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Exam

September 19, 2015

ExThe first full-length feature from an emerging writer-director offers an apprentice-goes-to-hell plot. Eight talented job-seekers from various backgrounds battle it out in a windowless room for a key post with a global corporation.

As an armed guard keeps watch, the applicants are given 80 minutes to answer one simple question. They mustn’t speak to the invigilator or guard, spoil their papers – or leave the room. So they turn over their question papers. But they’re blank.

There begins an impossible journey. Just how do you give an answer when you don’t even know the question? Be warned. You will never look at job application processes in the same light again.

Themes: Competition, workplace culture and ethics, ambition

Exam draws the spotlight on the world of work. Survival of the fittest plays out before our eyes.

While Exam is filmed almost entirely in the one room, this claustrophobic culture begs the question, what about all the people on the outside? Are their destinies to be determined forever by a handful of ‘experts’ tucked away in a remote room?

The working wounded are in the driving seat. Exam reminds us imperfect people queue up for key posts in leading corporations. So who is watching them? If huge organisations are accountable to a handful of people at the top, to whom are those people accountable?

It’s not about the answer,’ says one of the key characters, ‘it’s about the question.’ It’s tempting to offer answers without bothering to find out the questions. ‘What is the question?’ asks another candidate. In Exam, the blank question paper may represent the mystery of life. How do we assist people in finding the questions?

‘Lying is not against the rules, is it?’ asks an applicant. In today’s postmodern culture, everyone can have their own valid perspective on the nature of the universe.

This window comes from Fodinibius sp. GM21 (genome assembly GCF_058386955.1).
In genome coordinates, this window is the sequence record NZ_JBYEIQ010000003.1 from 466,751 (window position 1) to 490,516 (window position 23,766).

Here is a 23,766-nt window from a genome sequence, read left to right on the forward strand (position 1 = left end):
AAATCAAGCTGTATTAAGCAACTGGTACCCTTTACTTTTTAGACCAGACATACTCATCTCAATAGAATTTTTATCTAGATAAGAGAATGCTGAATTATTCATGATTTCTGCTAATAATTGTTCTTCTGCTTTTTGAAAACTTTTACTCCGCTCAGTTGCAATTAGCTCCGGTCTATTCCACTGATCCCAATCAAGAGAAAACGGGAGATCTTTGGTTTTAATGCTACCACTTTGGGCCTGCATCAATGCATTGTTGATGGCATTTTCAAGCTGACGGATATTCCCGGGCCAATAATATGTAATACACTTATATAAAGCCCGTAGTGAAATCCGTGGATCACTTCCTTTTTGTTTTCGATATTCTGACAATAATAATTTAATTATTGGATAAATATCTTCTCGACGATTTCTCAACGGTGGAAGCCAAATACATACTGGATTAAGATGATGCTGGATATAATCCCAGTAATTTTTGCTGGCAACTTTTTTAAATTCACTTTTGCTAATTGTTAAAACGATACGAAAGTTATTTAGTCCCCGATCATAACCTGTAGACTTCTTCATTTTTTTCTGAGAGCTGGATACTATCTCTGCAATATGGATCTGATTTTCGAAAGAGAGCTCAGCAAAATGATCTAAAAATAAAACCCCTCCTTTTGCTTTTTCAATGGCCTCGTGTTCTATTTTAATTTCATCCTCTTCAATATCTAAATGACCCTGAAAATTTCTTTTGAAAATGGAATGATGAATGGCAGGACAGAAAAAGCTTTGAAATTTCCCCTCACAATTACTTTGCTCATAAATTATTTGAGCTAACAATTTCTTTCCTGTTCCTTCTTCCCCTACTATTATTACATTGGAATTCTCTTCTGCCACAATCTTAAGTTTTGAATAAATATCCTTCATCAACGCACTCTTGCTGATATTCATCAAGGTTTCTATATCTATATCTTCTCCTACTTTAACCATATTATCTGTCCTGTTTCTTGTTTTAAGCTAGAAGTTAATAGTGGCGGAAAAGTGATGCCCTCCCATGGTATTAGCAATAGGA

We never had cause to trust each other in the first place,’ is another comment from one candidate, forced to co-operate to find the question. This signals the breakdown of trust between ordinary people.

There is a key moment to consider – at the beginning, where the invigilator says, ‘Through your trials you have gained some idea of the power of this organisation, so believe me when I tell you that there is no law in this place but our law. And the only rules in here are our rules’.

Brunette: I want this. I do. I want it.
Black: [grasping his pendant cross] I can do all things. *All* things.
Invigilator: The test is simple in comparison, yet it will determine who leaves this room with a contract of employment, and who leaves with bus fare home.
Invigilator: There is one question before you, and one answer is required. If you try to communicate with myself or the guard, you will be disqualified. If you spoil your paper, intentionally or accidentally, you will be disqualified. If you choose to leave this room for any reason, you will be disqualified.
Invigilator: Any questions?
Black: All each of us can do today is lose what we’ve already won through selfishness, stupidity, and impatience!
[last lines] Blonde: Let’s get started.

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